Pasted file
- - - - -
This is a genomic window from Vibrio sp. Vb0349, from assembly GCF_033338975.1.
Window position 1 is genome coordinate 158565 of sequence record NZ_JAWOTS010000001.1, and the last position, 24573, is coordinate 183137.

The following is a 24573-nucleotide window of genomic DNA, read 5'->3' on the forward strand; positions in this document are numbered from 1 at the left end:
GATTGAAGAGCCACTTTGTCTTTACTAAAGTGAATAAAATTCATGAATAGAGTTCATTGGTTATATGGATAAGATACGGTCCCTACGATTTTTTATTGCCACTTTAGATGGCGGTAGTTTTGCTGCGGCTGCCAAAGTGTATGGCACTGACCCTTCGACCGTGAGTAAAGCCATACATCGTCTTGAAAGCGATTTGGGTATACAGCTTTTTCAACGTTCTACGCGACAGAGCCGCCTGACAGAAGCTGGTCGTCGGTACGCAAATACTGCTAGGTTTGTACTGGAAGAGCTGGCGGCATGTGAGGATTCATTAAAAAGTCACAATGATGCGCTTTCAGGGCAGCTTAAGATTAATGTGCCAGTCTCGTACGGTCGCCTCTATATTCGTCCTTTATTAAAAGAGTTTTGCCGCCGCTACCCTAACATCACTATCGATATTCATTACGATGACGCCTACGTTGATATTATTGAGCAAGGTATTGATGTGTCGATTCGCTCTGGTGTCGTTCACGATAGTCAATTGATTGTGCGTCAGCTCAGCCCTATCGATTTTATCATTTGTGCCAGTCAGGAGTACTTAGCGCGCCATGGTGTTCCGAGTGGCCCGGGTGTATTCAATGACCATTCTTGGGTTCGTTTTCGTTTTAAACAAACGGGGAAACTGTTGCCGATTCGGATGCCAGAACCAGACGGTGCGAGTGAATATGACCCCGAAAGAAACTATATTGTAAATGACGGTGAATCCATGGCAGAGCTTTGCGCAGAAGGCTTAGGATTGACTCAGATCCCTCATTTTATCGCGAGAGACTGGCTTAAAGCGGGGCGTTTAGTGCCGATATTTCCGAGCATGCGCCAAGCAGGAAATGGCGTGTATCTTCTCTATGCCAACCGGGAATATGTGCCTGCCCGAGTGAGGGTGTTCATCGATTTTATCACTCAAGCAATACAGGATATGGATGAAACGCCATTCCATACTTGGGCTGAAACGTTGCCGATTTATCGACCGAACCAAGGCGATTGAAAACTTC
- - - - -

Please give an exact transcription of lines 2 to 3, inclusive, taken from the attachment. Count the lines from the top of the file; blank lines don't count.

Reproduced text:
Window position 1 is genome coordinate 158565 of sequence record NZ_JAWOTS010000001.1, and the last position, 24573, is coordinate 183137.

The following is a 24573-nucleotide window of genomic DNA, read 5'->3' on the forward strand; positions in this document are numbered from 1 at the left end: